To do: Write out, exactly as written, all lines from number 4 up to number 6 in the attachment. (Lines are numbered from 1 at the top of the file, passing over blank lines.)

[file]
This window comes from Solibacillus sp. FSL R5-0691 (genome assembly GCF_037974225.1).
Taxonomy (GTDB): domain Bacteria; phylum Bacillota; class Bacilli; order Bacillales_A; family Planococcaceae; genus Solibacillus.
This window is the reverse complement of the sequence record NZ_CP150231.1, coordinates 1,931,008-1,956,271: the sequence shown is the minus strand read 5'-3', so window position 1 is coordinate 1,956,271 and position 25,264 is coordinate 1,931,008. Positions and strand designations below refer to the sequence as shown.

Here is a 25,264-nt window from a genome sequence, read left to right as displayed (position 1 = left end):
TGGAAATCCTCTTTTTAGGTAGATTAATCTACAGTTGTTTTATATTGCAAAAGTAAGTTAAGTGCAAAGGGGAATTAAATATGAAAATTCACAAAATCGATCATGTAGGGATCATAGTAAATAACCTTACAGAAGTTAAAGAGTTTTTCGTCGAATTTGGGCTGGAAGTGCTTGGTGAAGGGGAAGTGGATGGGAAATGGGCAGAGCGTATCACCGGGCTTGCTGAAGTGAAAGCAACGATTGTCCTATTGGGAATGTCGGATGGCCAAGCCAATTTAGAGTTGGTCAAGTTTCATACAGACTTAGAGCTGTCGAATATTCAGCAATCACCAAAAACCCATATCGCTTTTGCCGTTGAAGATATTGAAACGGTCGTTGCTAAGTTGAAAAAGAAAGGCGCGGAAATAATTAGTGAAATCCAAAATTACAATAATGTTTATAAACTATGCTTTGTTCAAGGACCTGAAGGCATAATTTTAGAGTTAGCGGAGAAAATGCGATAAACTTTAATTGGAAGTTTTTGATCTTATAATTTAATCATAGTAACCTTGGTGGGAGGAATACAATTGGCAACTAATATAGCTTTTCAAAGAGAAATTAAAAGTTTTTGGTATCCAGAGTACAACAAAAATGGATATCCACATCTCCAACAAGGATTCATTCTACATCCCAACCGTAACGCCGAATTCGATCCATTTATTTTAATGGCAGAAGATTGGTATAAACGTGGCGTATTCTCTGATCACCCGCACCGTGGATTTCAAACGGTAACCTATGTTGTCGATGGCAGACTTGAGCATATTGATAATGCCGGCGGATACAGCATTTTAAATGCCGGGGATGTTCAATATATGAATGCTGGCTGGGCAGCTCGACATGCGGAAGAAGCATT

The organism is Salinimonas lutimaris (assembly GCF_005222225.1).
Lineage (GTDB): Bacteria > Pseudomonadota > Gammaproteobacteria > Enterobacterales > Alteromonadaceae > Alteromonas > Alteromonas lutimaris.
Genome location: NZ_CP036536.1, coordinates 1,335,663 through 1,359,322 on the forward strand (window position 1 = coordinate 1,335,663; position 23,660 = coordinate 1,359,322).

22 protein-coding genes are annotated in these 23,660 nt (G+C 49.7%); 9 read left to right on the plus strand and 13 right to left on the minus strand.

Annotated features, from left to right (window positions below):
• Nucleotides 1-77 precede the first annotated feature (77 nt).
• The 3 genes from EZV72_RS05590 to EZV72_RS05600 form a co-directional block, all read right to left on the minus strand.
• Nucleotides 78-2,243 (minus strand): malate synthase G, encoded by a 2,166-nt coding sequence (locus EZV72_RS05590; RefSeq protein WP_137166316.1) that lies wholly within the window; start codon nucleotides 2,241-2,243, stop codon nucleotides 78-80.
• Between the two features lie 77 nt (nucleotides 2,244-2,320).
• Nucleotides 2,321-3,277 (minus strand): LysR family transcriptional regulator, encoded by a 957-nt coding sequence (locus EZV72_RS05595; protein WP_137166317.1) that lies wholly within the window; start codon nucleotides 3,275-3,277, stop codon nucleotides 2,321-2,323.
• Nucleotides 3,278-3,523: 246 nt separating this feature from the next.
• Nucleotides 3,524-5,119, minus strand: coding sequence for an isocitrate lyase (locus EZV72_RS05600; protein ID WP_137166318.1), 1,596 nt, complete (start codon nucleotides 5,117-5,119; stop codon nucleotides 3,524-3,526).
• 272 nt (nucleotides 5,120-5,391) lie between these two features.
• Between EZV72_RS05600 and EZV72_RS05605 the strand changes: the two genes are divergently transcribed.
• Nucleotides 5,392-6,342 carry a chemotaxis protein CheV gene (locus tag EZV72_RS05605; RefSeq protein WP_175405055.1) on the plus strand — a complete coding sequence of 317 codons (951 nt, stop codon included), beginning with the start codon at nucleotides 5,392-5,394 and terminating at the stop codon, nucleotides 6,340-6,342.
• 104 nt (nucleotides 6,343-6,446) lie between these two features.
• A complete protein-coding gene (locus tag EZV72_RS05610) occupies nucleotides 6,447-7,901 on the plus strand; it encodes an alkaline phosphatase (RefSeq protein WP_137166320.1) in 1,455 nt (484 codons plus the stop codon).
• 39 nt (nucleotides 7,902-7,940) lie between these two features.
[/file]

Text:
Here is a 25,264-nt window from a genome sequence, read left to right as displayed (position 1 = left end):
TGGAAATCCTCTTTTTAGGTAGATTAATCTACAGTTGTTTTATATTGCAAAAGTAAGTTAAGTGCAAAGGGGAATTAAATATGAAAATTCACAAAATCGATCATGTAGGGATCATAGTAAATAACCTTACAGAAGTTAAAGAGTTTTTCGTCGAATTTGGGCTGGAAGTGCTTGGTGAAGGGGAAGTGGATGGGAAATGGGCAGAGCGTATCACCGGGCTTGCTGAAGTGAAAGCAACGATTGTCCTATTGGGAATGTCGGATGGCCAAGCCAATTTAGAGTTGGTCAAGTTTCATACAGACTTAGAGCTGTCGAATATTCAGCAATCACCAAAAACCCATATCGCTTTTGCCGTTGAAGATATTGAAACGGTCGTTGCTAAGTTGAAAAAGAAAGGCGCGGAAATAATTAGTGAAATCCAAAATTACAATAATGTTTATAAACTATGCTTTGTTCAAGGACCTGAAGGCATAATTTTAGAGTTAGCGGAGAAAATGCGATAAACTTTAATTGGAAGTTTTTGATCTTATAATTTAATCATAGTAACCTTGGTGGGAGGAATACAATTGGCAACTAATATAGCTTTTCAAAGAGAAATTAAAAGTTTTTGGTATCCAGAGTACAACAAAAATGGATATCCACATCTCCAACAAGGATTCATTCTACATCCCAACCGTAACGCCGAATTCGATCCATTTATTTTAATGGCAGAAGATTGGTATAAACGTGGCGTATTCTCTGATCACCCGCACCGTGGATTTCAAACGGTAACCTATGTTGTCGATGGCAGACTTGAGCATATTGATAATGCCGGCGGATACAGCATTTTAAATGCCGGGGATGTTCAATATATGAATGCTGGCTGGGCAGCTCGACATGCGGAAGAAGCATT

The organism is Salinimonas lutimaris (assembly GCF_005222225.1).